Colorado Ham Tracks Down, Resolves Interference from Pot Cultivators’ “Grow Lights”
The ARRL already has complained to the FCC that so-called “grow light” ballasts can generate severe interference on the HF bands. According to a recent article in The Coloradoan, retired electrical engineer Tom Thompson, W0IVJ, first noticed interference on 40 meters at his location in Boulder a couple of years ago. So, he coupled his own portable receiving loop with a direct-conversion receiver that he could use to walk around his neighborhood and pin down noise sources. In at least one instance, the problem emanated from a domestic marijuana-growing operation — a “grow house.”
“With the increase in legalized medical and recreational marijuana comes an increase in RFI due to electronic grow light ballasts,” Thompson explained on his website, where he describes how he constructed a filter that considerably reduced interference from the devices. “These ballasts are usually switching power supplies, capable of lighting 600 to 1000 W high-pressure sodium or metal halide lamps,” Thompson said. “The switching frequency is usually 50 to 70 kHz and is rich in harmonics.”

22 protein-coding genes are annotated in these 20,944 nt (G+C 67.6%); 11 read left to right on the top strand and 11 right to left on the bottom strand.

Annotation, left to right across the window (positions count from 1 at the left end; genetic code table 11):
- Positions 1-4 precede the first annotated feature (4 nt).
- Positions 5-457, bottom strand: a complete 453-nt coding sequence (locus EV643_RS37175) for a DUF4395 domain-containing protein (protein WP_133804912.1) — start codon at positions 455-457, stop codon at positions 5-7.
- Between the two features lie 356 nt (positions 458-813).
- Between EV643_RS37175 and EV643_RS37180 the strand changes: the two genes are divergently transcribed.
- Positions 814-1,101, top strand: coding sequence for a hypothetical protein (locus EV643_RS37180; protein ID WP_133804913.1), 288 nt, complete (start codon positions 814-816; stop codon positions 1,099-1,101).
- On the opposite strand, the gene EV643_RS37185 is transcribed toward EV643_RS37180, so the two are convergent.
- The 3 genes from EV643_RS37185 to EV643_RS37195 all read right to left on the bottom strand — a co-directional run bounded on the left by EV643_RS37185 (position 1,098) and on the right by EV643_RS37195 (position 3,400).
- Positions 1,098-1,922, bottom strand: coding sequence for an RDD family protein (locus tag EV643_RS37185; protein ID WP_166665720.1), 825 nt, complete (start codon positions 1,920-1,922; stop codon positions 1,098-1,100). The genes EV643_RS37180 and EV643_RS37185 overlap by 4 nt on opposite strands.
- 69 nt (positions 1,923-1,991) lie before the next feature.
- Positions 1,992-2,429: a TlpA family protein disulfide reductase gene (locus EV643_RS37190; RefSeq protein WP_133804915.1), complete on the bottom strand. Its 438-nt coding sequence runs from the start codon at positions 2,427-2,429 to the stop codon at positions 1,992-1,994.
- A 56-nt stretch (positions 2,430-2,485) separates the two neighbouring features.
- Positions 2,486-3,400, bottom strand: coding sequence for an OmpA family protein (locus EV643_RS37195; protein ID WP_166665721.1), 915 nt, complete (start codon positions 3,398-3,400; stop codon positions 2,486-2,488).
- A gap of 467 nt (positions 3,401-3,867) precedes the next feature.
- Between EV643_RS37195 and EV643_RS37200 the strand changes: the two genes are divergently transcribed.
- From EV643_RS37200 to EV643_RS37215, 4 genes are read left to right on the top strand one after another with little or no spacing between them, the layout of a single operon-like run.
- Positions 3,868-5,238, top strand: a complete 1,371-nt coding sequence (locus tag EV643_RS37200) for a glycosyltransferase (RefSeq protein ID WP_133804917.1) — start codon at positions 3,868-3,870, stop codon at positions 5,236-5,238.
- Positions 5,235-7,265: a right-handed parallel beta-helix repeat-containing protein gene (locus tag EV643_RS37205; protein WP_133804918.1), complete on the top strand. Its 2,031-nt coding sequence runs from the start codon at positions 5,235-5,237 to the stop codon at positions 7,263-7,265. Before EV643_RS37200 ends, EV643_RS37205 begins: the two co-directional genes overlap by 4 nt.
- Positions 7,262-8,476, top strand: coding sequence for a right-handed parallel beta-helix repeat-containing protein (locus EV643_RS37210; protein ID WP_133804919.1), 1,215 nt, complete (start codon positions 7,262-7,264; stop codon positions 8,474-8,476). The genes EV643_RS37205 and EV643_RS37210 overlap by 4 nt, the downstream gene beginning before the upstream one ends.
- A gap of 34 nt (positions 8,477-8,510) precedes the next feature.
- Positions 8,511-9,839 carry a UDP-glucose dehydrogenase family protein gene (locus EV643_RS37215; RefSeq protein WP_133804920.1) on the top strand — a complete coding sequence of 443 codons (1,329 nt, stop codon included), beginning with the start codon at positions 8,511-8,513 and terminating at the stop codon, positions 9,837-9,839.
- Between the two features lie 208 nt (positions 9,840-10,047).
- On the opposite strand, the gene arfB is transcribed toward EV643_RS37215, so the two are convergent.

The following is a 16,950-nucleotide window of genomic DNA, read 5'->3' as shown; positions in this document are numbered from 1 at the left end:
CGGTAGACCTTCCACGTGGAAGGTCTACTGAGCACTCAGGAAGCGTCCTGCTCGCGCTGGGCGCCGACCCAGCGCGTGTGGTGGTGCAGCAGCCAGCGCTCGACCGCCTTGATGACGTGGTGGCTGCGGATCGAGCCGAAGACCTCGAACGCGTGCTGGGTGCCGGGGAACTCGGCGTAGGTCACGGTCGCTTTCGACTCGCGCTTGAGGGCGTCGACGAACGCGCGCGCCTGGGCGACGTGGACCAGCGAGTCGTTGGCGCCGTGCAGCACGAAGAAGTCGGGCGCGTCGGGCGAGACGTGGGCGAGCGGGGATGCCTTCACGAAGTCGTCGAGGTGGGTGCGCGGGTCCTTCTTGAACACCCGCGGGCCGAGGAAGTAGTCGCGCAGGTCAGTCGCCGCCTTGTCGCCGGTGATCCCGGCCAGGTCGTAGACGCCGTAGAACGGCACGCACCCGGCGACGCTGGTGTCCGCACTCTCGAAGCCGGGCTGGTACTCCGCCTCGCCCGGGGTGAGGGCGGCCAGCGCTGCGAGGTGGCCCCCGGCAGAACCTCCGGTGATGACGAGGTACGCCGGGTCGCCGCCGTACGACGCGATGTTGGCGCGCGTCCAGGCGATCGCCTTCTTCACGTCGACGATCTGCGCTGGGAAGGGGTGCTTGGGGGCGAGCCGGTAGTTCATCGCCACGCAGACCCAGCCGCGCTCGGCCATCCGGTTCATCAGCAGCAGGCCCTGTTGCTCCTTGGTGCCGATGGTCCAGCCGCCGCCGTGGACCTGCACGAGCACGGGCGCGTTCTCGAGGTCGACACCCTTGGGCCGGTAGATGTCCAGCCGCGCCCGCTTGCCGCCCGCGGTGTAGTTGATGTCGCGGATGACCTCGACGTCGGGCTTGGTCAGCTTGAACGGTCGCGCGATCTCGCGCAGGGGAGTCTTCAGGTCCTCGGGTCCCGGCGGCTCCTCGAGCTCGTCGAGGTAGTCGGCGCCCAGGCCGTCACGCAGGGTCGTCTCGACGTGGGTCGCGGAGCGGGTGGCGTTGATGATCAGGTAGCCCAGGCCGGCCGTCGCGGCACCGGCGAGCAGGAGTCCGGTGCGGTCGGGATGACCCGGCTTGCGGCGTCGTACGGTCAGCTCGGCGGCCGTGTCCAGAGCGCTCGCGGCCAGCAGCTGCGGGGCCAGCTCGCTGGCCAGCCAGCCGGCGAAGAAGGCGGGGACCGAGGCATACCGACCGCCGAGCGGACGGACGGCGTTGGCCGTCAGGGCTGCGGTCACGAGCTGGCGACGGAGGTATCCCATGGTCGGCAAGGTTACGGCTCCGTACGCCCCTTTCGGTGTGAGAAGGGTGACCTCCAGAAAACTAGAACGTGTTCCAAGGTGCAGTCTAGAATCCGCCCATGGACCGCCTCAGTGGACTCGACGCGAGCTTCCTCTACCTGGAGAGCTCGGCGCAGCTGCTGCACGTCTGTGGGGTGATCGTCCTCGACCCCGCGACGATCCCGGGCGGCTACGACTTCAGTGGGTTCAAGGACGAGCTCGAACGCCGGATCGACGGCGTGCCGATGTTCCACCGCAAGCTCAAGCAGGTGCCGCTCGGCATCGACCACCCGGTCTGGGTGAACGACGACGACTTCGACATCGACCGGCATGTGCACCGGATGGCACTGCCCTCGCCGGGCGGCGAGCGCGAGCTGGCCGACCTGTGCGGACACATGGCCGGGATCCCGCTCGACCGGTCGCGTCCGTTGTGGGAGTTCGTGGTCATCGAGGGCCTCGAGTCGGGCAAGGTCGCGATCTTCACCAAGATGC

Thompson said that because the light fixture is separated from the ballast by about 25 or 30 feet of wire — approximately a quarterwave on 40 meters — the RFI may be strongest on that band. “I have heard radiations from these systems up to about one-half mile away,” he said. “When the [marijuana] plants are young, the lights are on 24/7. After about 2 weeks, the lamps are on for 12 hours, and off for 12 hours.” Thompson said that since most systems are on a timer, it’s possible to predict when the RFI will start, once you have determined the initial “on” time.
Thompson said one of the interfering growers was nice enough to loan him a lamp ballast for testing, and he was able to get a used lamp for free from a local grow shop. He gives away the common-mode choke filters to owners of offending lighting systems.
As the article in The Coloradoan pointed out, with 22 states and the District of Columbia now allowing medical marijuana, and Colorado and Washington permitting its recreational use, “there’s been an explosion in the number of people growing their own pot, much of it indoors.” The noise problems are reported to be worst in Colorado and California.
“We’re not concerned about what people are using the grow lights for,” ARRL Media and Public Relations Manager Sean Kutzko, KX9X, told The Coloradoan. “We just want to make sure the manufacturers are in compliance with FCC [rules].”
Thompson told The Coloradoan, “If I can track this down, anybody can track this down. If I listen long enough, I can tell when they turn the lights off...you can tell exactly when the harvest is.”
Thompson has written an article on the topic of tracking and resolving interference caused by lamp ballasts. It will appear in QST this fall.